Cell Phone Radiation Detectors Proposed to Protect Against Nukes 238

crosshatch brings us news out of Purdue University, where researchers are developing a radiation detection system that would rely on sensors within cell phones to locate and track potentially hazardous material. From the Purdue news service: "Such a system could blanket the nation with millions of cell phones equipped with radiation sensors able to detect even light residues of radioactive material. Because cell phones already contain global positioning locators, the network of phones would serve as a tracking system, said physics professor Ephraim Fischbach. 'The sensors don't really perform the detection task individually,' Fischbach said. 'The collective action of the sensors, combined with the software analysis, detects the source. Say a car is transporting radioactive material for a bomb, and that car is driving down Meridian Street in Indianapolis or Fifth Avenue in New York. As the car passes people, their cell phones individually would send signals to a command center, allowing authorities to track the source.'"
It's funny.  Laugh.

Texas Creationist Museum Facing Extinction 824

gattaca writes "A small Texas museum that teaches creationism is counting on the auction of a prehistoric mastodon skull to stave off extinction. The founder and curator of the Mt. Blanco Fossil Museum, which rejects evolution and claims that man and dinosaurs coexisted, said it will close unless the Volkswagen-sized skull finds a generous bidder. 'If it sells, well, then we can come another day,' Joe Taylor said. 'This is very important to our continuing.'" Meanwhile, the much larger Creation Museum in Kentucky that we discussed and toured when it opened last year seems to be thriving.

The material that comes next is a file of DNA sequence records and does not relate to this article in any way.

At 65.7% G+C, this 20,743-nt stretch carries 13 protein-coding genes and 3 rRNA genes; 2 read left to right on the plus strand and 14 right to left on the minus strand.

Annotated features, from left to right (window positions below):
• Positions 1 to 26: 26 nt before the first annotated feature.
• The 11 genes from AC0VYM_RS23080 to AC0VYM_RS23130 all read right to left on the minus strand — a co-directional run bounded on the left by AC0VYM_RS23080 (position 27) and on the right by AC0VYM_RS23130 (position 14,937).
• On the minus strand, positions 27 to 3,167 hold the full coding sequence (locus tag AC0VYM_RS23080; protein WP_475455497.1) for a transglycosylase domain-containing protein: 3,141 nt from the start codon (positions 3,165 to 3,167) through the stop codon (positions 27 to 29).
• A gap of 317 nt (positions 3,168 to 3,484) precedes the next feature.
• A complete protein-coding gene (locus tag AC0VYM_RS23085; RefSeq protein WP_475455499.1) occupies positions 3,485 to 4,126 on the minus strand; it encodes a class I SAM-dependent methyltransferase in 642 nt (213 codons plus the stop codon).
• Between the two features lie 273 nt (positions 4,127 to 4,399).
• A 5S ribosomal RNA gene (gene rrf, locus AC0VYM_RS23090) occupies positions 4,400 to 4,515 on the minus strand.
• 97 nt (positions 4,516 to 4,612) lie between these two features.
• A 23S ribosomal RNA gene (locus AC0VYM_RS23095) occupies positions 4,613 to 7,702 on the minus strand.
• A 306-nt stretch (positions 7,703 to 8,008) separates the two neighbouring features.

Submission + - Student's Expulsion Over Facebook Photo Reversed 1

__aahuqu9051 writes: Following up Friday's article about a student being expelled for writing a 'threatening' photo description on Facebook, it seems once the pressure of a lawsuit backed by FIRE (Foundation for Individual Rights in Education) came against the Board of Regents, they have backed down. Barnes claims that proper disciplinary processes were not followed for his expulsion and is also asking reimbursement for expenses associated with moving to another university and enrolling there for one semester. Yesterday, the Board of Regents reversed the expulsion of Hayden Barnes. It is unknown at this time whether or not Barnes plans to re-enroll and continue at VSU.

Microsoft Releases Specs for Binary Formats 205

skolima writes "In response to requests for even easier access to the Binary Formats, Microsoft has agreed to remove any intermediate steps necessary to get the documentation. They're going to just post it, making it directly available as a download on the Microsoft web site. Microsoft will also make the Binary Formats subject to its Open Specification Promise by February 15, 2008. They're even planning to include an Open Source converter implementation."

US Satellites Dodging Chinese Missile Debris 331